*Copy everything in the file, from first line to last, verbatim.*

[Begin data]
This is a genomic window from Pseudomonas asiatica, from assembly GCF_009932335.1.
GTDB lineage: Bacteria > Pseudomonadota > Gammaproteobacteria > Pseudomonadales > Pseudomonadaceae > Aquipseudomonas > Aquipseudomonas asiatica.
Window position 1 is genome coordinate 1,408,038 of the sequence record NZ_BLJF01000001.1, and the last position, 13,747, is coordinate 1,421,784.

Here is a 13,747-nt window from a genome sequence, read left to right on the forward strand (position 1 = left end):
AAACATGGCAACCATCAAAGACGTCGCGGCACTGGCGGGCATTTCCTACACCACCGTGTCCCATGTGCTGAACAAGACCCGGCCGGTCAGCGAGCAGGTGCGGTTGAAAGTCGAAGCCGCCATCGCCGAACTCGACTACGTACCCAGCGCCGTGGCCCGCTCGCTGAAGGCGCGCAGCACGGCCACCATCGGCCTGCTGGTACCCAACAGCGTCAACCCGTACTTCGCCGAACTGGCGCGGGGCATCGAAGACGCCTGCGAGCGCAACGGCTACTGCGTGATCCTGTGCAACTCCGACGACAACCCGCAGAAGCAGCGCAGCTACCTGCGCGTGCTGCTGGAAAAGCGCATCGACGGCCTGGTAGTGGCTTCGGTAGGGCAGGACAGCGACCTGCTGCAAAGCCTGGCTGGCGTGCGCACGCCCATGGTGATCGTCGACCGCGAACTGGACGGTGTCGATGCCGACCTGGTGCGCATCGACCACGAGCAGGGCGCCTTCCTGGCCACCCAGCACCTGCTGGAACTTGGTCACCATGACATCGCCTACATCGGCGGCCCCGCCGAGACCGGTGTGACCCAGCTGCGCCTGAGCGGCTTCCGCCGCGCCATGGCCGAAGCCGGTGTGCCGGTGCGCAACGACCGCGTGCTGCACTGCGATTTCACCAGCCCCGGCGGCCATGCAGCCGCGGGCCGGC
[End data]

This is a genomic window from Pseudomonas asiatica, from assembly GCF_009932335.1.
GTDB lineage: Bacteria > Pseudomonadota > Gammaproteobacteria > Pseudomonadales > Pseudomonadaceae > Aquipseudomonas > Aquipseudomonas asiatica.
Window position 1 is genome coordinate 1,408,038 of the sequence record NZ_BLJF01000001.1, and the last position, 13,747, is coordinate 1,421,784.

Here is a 13,747-nt window from a genome sequence, read left to right on the forward strand (position 1 = left end):
AAACATGGCAACCATCAAAGACGTCGCGGCACTGGCGGGCATTTCCTACACCACCGTGTCCCATGTGCTGAACAAGACCCGGCCGGTCAGCGAGCAGGTGCGGTTGAAAGTCGAAGCCGCCATCGCCGAACTCGACTACGTACCCAGCGCCGTGGCCCGCTCGCTGAAGGCGCGCAGCACGGCCACCATCGGCCTGCTGGTACCCAACAGCGTCAACCCGTACTTCGCCGAACTGGCGCGGGGCATCGAAGACGCCTGCGAGCGCAACGGCTACTGCGTGATCCTGTGCAACTCCGACGACAACCCGCAGAAGCAGCGCAGCTACCTGCGCGTGCTGCTGGAAAAGCGCATCGACGGCCTGGTAGTGGCTTCGGTAGGGCAGGACAGCGACCTGCTGCAAAGCCTGGCTGGCGTGCGCACGCCCATGGTGATCGTCGACCGCGAACTGGACGGTGTCGATGCCGACCTGGTGCGCATCGACCACGAGCAGGGCGCCTTCCTGGCCACCCAGCACCTGCTGGAACTTGGTCACCATGACATCGCCTACATCGGCGGCCCCGCCGAGACCGGTGTGACCCAGCTGCGCCTGAGCGGCTTCCGCCGCGCCATGGCCGAAGCCGGTGTGCCGGTGCGCAACGACCGCGTGCTGCACTGCGATTTCACCAGCCCCGGCGGCCATGCAGCCGCGGGCCGGC